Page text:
All of us, any of us who want it.
The Bible has 3 images of shame:
- Nakedness (Genesis only when they turned from God did they feel naked and shame)
- Being cast outside (removed from the camp)
- And filthy or defiled.
Shame tells us because of abuse we are naked, cast out, filthy and disgusting.
Jesus took our shame on himself—in our place, he was stripped naked; crucified outside the city; a filthy, disgusting, bloody, defiled mess.
If you struggle with feeling shame, God says this to you:
“[Fix your] eyes on Jesus, the author and perfecter of faith, who for the joy set before Him endured the cross, despising the shame.” – Hebrews 12:2.
Jesus took your shame on Himself.
- He gets it.
- He’s felt it.
- He despised that feeling
- But more importantly, He paid to remove it from you forever.
- He was our shame, so instead of naked and defiled, you can say:
“he has clothed me with garments of salvation and arrayed me in a robe of his righteousness.”
– Isaiah 61:10.
Instead of cast out:
“he adopted you as his own children. Now we call him, “Abba, Father.” – Romans 8:15
That’s how we fight shame, with God’s truth.
Guilt is often another effect of sexual abuse that needs to be distinguished from Shame.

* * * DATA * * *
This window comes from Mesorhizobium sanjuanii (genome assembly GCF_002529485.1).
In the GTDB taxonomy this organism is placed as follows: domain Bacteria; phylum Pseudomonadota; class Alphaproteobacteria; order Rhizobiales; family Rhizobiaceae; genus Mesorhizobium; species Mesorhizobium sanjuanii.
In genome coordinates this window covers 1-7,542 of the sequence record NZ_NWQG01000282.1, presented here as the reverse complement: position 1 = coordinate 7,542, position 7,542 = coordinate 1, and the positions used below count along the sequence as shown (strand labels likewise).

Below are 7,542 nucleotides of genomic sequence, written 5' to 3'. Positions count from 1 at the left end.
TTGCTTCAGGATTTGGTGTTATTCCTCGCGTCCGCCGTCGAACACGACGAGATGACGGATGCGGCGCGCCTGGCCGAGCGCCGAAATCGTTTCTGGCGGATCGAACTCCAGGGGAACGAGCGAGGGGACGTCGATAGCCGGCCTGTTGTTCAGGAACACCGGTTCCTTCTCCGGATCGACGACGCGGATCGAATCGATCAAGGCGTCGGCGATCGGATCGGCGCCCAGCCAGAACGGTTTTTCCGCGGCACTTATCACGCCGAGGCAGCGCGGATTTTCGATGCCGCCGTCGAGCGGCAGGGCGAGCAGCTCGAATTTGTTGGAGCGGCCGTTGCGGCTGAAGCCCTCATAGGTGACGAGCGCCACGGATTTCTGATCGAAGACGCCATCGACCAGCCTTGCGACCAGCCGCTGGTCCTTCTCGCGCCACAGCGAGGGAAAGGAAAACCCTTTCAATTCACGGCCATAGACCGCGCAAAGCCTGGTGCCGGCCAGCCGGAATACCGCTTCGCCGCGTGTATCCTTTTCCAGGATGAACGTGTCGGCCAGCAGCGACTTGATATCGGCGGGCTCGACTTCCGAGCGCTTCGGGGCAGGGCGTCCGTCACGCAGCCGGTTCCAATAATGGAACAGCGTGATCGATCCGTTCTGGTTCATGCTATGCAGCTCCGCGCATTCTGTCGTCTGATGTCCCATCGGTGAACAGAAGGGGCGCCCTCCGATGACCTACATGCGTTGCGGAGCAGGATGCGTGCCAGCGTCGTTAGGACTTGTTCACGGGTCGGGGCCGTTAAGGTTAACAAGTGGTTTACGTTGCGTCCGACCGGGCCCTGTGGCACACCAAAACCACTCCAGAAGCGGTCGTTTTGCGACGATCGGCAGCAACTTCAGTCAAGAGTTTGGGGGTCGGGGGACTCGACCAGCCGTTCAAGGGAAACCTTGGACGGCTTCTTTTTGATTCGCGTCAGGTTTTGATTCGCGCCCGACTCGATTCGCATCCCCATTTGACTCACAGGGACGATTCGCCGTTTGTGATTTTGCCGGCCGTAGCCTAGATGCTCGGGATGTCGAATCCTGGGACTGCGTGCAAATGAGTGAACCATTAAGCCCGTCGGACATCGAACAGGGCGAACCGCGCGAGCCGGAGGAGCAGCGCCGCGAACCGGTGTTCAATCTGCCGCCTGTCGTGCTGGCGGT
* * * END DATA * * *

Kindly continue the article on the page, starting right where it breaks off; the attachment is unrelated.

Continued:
- You are not guilty for the sin and crime done to you when you were abused.
- You did nothing wrong.
- That’s very important.
Unfortunately, sexual abuse survivors will often take control of the sword of sex, use it as a weapon of self-defense.
- So if you’ve let evil manipulate you into using sexuality against God’s will, now you are making destructive decisions.
- If because of sexual assault, you’ve abused alcohol or drugs, or maybe blamed God for what evil people did, and as a result lived in rebellion against God, don’t minimize it!
God forgives us when we don’t deny it or hold onto it, but instead hold onto God’s love and forgiveness offered in Christ.
He paid a costly price to forgive us all if we admit we need it.
A woman was caught in adultery by the religious leaders who would later crucify Jesus.
They dragged her out to him, trying to trap Jesus, because they knew Jesus showed mercy to those they branded “sinners.”
They threw her at Jesus feet, surrounded her with rocks in hands, and said:
“Jesus—Moses and the Law says to stone to death the adulterer—what do you say?”
“You’re right—death is the cost of rebellion against God. So stone her—and whoever has never rebelled against God, you throw the first stone.”
It says one by one they dropped their rocks and left. Jesus turned the woman, buried in guilt—she was guilty—and asked, did no one condemn you?
“No one, sir,” she said. “Then neither do I condemn you,” Jesus declared. “Go now and leave your life of sin.” – John 8:11
He doesn’t condemn because he paid the death we owe—she wanted forgiveness, and if you want what Jesus did to count for you, you’re forgiven—so you can leave that old life and live to follow God.
Anger is another after affect, but Anger is not a sin.
It’s actually a healthy response to being sinned against.